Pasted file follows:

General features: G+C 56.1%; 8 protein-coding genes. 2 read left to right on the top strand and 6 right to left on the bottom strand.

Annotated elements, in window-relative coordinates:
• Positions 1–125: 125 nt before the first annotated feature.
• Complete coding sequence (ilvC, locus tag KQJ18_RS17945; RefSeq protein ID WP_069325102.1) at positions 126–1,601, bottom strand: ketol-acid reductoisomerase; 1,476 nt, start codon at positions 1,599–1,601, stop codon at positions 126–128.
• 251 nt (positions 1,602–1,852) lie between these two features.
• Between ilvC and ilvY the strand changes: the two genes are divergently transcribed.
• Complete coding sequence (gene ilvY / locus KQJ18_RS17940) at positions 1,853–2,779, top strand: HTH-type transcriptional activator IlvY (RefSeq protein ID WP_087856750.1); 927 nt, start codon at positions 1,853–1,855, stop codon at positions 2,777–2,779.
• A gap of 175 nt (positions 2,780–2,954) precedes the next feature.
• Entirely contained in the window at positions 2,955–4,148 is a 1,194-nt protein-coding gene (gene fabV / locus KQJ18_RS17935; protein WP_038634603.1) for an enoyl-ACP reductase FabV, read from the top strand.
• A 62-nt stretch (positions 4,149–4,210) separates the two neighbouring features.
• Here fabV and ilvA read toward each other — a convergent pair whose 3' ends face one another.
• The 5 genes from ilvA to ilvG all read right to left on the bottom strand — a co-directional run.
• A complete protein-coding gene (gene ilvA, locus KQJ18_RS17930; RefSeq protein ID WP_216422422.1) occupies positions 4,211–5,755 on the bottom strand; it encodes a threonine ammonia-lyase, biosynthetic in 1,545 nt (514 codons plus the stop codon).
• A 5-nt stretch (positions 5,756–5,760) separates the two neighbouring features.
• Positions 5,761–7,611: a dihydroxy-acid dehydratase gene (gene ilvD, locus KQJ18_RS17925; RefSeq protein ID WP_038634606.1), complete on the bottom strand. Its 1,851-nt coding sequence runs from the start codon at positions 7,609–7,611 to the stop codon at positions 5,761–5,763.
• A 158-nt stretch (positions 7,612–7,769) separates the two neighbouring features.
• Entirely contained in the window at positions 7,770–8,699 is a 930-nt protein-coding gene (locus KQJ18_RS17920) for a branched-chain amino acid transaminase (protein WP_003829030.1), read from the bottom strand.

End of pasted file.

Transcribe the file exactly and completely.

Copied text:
General features: G+C 56.1%; 8 protein-coding genes. 2 read left to right on the top strand and 6 right to left on the bottom strand.

Annotated elements, in window-relative coordinates:
• Positions 1–125: 125 nt before the first annotated feature.
• Complete coding sequence (ilvC, locus tag KQJ18_RS17945; RefSeq protein ID WP_069325102.1) at positions 126–1,601, bottom strand: ketol-acid reductoisomerase; 1,476 nt, start codon at positions 1,599–1,601, stop codon at positions 126–128.
• 251 nt (positions 1,602–1,852) lie between these two features.
• Between ilvC and ilvY the strand changes: the two genes are divergently transcribed.
• Complete coding sequence (gene ilvY / locus KQJ18_RS17940) at positions 1,853–2,779, top strand: HTH-type transcriptional activator IlvY (RefSeq protein ID WP_087856750.1); 927 nt, start codon at positions 1,853–1,855, stop codon at positions 2,777–2,779.
• A gap of 175 nt (positions 2,780–2,954) precedes the next feature.
• Entirely contained in the window at positions 2,955–4,148 is a 1,194-nt protein-coding gene (gene fabV / locus KQJ18_RS17935; protein WP_038634603.1) for an enoyl-ACP reductase FabV, read from the top strand.
• A 62-nt stretch (positions 4,149–4,210) separates the two neighbouring features.
• Here fabV and ilvA read toward each other — a convergent pair whose 3' ends face one another.
• The 5 genes from ilvA to ilvG all read right to left on the bottom strand — a co-directional run.
• A complete protein-coding gene (gene ilvA, locus KQJ18_RS17930; RefSeq protein ID WP_216422422.1) occupies positions 4,211–5,755 on the bottom strand; it encodes a threonine ammonia-lyase, biosynthetic in 1,545 nt (514 codons plus the stop codon).
• A 5-nt stretch (positions 5,756–5,760) separates the two neighbouring features.
• Positions 5,761–7,611: a dihydroxy-acid dehydratase gene (gene ilvD, locus KQJ18_RS17925; RefSeq protein ID WP_038634606.1), complete on the bottom strand. Its 1,851-nt coding sequence runs from the start codon at positions 7,609–7,611 to the stop codon at positions 5,761–5,763.
• A 158-nt stretch (positions 7,612–7,769) separates the two neighbouring features.
• Entirely contained in the window at positions 7,770–8,699 is a 930-nt protein-coding gene (locus KQJ18_RS17920) for a branched-chain amino acid transaminase (protein WP_003829030.1), read from the bottom strand.